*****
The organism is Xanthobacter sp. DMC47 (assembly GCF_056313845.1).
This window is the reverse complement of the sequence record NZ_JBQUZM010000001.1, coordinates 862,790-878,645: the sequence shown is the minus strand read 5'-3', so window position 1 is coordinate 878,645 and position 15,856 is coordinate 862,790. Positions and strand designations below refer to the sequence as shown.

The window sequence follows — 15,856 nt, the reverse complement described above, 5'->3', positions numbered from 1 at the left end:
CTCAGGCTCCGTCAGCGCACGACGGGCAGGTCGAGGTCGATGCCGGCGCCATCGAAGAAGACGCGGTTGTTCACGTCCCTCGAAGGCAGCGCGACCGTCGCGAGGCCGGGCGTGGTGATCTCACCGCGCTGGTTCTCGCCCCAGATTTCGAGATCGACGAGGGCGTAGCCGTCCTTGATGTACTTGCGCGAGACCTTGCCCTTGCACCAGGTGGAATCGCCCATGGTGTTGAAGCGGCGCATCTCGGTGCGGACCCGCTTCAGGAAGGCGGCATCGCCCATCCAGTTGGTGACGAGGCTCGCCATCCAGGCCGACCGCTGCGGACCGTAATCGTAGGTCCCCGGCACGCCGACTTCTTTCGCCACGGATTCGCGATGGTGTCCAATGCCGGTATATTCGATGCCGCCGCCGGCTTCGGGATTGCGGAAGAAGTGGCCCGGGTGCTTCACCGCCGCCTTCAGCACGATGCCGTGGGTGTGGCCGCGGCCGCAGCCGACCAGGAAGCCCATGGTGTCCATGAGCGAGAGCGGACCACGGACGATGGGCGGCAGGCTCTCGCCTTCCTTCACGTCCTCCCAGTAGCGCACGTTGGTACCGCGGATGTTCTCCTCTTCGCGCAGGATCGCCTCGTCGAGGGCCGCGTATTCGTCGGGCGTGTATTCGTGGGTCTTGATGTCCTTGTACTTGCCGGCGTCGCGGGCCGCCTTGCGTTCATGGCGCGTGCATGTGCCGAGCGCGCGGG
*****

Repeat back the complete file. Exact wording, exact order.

The organism is Xanthobacter sp. DMC47 (assembly GCF_056313845.1).
This window is the reverse complement of the sequence record NZ_JBQUZM010000001.1, coordinates 862,790-878,645: the sequence shown is the minus strand read 5'-3', so window position 1 is coordinate 878,645 and position 15,856 is coordinate 862,790. Positions and strand designations below refer to the sequence as shown.

The window sequence follows — 15,856 nt, the reverse complement described above, 5'->3', positions numbered from 1 at the left end:
CTCAGGCTCCGTCAGCGCACGACGGGCAGGTCGAGGTCGATGCCGGCGCCATCGAAGAAGACGCGGTTGTTCACGTCCCTCGAAGGCAGCGCGACCGTCGCGAGGCCGGGCGTGGTGATCTCACCGCGCTGGTTCTCGCCCCAGATTTCGAGATCGACGAGGGCGTAGCCGTCCTTGATGTACTTGCGCGAGACCTTGCCCTTGCACCAGGTGGAATCGCCCATGGTGTTGAAGCGGCGCATCTCGGTGCGGACCCGCTTCAGGAAGGCGGCATCGCCCATCCAGTTGGTGACGAGGCTCGCCATCCAGGCCGACCGCTGCGGACCGTAATCGTAGGTCCCCGGCACGCCGACTTCTTTCGCCACGGATTCGCGATGGTGTCCAATGCCGGTATATTCGATGCCGCCGCCGGCTTCGGGATTGCGGAAGAAGTGGCCCGGGTGCTTCACCGCCGCCTTCAGCACGATGCCGTGGGTGTGGCCGCGGCCGCAGCCGACCAGGAAGCCCATGGTGTCCATGAGCGAGAGCGGACCACGGACGATGGGCGGCAGGCTCTCGCCTTCCTTCACGTCCTCCCAGTAGCGCACGTTGGTACCGCGGATGTTCTCCTCTTCGCGCAGGATCGCCTCGTCGAGGGCCGCGTATTCGTCGGGCGTGTATTCGTGGGTCTTGATGTCCTTGTACTTGCCGGCGTCGCGGGCCGCCTTGCGTTCATGGCGCGTGCATGTGCCGAGCGCGCGGG